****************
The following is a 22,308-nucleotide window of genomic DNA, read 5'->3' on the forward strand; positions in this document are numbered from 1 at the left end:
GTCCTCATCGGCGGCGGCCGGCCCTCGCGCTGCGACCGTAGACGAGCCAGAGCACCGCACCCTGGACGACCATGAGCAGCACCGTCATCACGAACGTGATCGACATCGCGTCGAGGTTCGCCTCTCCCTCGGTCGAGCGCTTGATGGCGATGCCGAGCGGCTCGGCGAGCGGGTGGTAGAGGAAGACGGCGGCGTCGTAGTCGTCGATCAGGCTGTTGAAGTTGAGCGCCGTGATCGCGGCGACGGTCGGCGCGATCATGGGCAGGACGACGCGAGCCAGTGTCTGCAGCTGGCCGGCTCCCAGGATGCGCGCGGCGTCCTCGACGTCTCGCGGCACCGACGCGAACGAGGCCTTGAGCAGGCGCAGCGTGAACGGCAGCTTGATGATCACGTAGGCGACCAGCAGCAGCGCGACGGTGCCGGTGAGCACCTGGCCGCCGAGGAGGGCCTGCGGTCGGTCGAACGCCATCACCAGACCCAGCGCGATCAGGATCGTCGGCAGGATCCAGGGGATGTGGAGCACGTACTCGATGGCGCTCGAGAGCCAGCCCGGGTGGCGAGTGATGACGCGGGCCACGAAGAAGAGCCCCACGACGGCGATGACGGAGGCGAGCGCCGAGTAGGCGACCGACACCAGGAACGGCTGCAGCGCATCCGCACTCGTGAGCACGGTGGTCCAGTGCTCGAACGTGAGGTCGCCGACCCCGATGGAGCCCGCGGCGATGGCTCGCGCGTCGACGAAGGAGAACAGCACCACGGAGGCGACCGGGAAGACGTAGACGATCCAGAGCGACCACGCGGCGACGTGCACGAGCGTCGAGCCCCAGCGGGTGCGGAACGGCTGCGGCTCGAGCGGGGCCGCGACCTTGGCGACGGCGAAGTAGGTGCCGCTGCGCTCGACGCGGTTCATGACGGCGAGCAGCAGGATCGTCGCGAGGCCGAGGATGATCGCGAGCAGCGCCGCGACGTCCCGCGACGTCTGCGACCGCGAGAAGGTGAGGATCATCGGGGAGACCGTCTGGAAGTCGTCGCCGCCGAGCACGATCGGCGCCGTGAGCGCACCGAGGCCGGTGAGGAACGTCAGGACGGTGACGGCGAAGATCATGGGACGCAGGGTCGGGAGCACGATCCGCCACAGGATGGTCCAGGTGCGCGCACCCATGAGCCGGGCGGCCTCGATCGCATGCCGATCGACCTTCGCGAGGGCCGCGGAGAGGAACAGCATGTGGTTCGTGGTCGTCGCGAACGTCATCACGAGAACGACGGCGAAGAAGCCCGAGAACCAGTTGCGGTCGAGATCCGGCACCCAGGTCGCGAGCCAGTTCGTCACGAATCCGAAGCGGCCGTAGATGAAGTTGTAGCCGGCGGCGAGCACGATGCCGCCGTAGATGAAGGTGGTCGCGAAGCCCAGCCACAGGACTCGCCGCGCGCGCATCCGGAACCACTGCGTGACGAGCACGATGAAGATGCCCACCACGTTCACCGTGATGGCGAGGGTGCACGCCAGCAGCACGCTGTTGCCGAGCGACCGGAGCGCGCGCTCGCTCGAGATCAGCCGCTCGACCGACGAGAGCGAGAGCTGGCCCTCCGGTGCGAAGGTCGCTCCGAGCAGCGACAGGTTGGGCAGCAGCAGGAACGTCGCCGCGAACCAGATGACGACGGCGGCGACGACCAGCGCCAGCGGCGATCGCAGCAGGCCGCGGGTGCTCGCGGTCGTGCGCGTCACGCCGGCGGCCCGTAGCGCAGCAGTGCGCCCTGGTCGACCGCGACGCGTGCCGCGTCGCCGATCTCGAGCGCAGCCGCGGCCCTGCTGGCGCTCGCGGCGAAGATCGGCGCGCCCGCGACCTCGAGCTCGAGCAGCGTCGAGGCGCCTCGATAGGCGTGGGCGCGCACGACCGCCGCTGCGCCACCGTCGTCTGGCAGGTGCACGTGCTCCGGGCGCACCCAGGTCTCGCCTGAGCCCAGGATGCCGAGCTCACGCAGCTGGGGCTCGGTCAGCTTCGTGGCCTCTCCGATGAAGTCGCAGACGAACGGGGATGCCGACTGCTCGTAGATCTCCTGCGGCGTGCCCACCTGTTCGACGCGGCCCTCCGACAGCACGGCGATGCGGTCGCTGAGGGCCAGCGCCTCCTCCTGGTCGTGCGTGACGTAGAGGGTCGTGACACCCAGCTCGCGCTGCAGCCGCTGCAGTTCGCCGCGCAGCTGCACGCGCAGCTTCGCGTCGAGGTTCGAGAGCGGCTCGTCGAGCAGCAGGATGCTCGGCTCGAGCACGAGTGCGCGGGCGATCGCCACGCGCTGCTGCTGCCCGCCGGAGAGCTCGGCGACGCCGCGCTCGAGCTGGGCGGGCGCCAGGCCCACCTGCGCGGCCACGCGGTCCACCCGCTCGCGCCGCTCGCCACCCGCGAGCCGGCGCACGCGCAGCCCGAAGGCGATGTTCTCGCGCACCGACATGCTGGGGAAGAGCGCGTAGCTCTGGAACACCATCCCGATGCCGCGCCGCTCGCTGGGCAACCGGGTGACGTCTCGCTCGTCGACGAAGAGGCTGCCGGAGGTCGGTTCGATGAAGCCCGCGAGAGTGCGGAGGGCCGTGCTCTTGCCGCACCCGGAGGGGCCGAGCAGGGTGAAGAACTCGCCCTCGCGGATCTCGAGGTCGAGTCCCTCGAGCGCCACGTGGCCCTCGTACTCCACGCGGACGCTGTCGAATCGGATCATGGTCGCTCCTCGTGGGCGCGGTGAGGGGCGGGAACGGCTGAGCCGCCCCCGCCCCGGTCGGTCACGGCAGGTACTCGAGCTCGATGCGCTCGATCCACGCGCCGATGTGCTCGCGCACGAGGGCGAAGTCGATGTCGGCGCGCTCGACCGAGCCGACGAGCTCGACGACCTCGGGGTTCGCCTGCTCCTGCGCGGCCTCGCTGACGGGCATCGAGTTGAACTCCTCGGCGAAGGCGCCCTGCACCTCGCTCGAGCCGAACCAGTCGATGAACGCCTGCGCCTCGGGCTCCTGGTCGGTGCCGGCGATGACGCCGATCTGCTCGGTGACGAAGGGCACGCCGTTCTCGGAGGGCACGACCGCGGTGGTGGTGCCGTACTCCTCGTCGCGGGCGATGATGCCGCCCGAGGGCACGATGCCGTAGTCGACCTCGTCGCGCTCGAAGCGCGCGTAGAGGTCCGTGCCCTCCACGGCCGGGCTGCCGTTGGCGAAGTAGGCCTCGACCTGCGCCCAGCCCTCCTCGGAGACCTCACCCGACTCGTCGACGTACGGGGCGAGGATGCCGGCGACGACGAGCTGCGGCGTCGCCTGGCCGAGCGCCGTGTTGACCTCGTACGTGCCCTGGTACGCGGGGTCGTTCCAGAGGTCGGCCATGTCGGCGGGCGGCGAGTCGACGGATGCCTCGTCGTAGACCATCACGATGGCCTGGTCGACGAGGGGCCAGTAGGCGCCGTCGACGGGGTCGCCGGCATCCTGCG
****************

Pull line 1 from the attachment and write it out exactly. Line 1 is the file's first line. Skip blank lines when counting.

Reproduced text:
The following is a 22,308-nucleotide window of genomic DNA, read 5'->3' on the forward strand; positions in this document are numbered from 1 at the left end: